Our modelling has shown (for the first time) that significant H1N1 transmission could be occurring during air travel. Our results have been obtained from a model parameterized for a Boeing 747. However, our results are generally applicable to other transatlantic aircraft with similar size cabins (in terms of seating capacity and volume) which may have different configurations. In order to obtain our results we only modelled the risk of acquiring H1N1 based on airborne infection. During a flight, transmission due to direct contact is very limited because passengers remain seated. If the virus is also transmitted by large respiratory droplets (through direct contact) then the risks of infection that we have calculated will be underestimates and passengers in close proximity to the source case will be at greatest risk. We recommend that more detailed models of within-aircraft transmission of H1N1 are developed in order to investigate these issues. These models could be used to investigate the potential effectiveness of interventions such as the use of facial masks for symptomatic individuals.
We have demonstrated how methodology from the field of quantitative microbial risk assessment can be used to assess the importance of air travel on the global spread of H1N1. We used infectivity estimates from studies of seasonal strains of influenza to parameterize our model as several studies have now shown that H1N1 appears to have similar infectivity to seasonal strains [5,6]. We recommend, that in order to obtain further insights into the risks of acquiring influenza during air travel, the infectivity of all known strains of influenza (including H1N1) should be measured in terms of quanta/hour. In addition, we recommend estimating the infectivity of new strains of influenza as soon as they appear. As we have discussed in the introduction of this paper, there are already established methods for estimating infectivity. These methods measure infectivity in terms of infectious quanta by measuring virus RNA concentrations in exhaled respiratory droplets of infectious individuals .
Several mathematical models for predicting the potential spread and magnitude of a global pandemic of H1N1 have recently been published [16,17]. These large-scale models link H1N1 epidemics in different geographic regions by moving infectious individuals from place to place using air travel networks. They do not include the potential for transmission to occur during air travel. Based on our results, we suggest that hierarchical multi-scale network models are needed to more accurately predict the global dissemination of H1N1. Such models would expand on the current large-scale models based on air travel networks by linking them to small-scale models of H1N1 transmission within an aircraft. Such models would be hierarchical in nature as the small-scale models would be subcomponents of the large-scale models.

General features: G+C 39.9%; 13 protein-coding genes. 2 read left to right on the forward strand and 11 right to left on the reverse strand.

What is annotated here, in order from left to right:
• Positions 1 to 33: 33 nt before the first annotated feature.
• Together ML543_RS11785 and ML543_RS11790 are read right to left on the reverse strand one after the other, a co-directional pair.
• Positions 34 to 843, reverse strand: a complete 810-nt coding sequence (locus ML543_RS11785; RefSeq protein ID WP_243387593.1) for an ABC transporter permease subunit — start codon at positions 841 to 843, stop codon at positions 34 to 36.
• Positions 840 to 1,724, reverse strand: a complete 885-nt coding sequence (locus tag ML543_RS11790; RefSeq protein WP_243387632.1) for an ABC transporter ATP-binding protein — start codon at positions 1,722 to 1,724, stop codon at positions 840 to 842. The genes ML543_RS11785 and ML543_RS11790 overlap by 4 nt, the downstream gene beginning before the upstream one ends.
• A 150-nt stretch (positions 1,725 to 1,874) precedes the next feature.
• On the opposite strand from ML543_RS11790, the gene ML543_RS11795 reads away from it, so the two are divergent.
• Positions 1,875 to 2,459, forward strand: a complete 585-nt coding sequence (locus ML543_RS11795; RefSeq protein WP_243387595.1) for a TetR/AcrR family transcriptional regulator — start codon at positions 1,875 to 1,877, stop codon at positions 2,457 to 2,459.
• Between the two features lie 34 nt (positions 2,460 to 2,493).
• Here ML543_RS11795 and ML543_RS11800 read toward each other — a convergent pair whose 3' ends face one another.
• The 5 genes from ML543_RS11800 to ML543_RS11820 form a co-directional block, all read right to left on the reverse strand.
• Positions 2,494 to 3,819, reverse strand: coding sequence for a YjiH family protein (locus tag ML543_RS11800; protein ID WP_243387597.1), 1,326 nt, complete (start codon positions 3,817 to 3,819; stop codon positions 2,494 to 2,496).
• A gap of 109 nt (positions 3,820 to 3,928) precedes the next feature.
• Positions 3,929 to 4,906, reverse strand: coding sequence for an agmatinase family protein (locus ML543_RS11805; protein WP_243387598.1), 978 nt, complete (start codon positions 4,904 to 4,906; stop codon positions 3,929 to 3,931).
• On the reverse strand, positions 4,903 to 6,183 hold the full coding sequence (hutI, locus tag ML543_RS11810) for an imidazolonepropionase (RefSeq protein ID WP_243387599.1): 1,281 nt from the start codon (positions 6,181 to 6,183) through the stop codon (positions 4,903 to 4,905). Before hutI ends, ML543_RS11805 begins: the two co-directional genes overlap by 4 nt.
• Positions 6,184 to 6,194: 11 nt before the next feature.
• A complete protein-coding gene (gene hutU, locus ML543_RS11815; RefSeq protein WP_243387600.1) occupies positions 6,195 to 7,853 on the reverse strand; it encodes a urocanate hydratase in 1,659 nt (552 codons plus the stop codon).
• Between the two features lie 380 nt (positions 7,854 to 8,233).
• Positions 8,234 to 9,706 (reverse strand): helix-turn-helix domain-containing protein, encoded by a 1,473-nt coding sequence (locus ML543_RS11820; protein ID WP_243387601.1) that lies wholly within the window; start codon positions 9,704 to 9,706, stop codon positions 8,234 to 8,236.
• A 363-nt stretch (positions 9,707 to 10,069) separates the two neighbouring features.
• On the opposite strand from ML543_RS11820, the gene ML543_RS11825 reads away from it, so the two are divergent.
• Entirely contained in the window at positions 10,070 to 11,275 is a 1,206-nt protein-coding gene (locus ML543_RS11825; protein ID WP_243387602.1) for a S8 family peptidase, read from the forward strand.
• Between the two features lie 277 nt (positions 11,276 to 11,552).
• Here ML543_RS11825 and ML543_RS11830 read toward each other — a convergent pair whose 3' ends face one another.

Our results have important implications for understanding and predicting the global dissemination of H1N1. They provide important insights into the potential utility of air travel restrictions on controlling influenza pandemics. We have shown that one infectious passenger could cause a significant number of H1N1 infections during long flights, particularly if they are travelling in Economy Class. These results imply that one individual travelling by plane, by infecting other travellers on the same flight, could cause multiple simultaneous outbreaks in different geographic locations rather than causing only one outbreak. Hence, quarantining passengers who travel in Economy Class on long-haul flights could potentially be an important control strategy in the winter of 2009/2010. Notably, our results show that quarantining passengers who travel First Class would be unlikely to be an effective control strategy.
The authors declare that they have no competing interests.
BGW, BJC and SB developed the concept and study design, analyzed and interpreted the data and drafted the manuscript. BGW and BJC conducted mathematical analyses. SB supervised the project.
We thank Meagan Barrett, Justin Okano and Tim Pylko for useful discussions. We gratefully acknowledge NIAID/NIH (BGW, BJC and SB) and the John Simon Guggenheim Foundation (SB) for financial support. The sponsors had no role in the design and conduct of the study; in the collection, management, analysis, and interpretation of the data; or in the preparation, review or approval of the manuscript.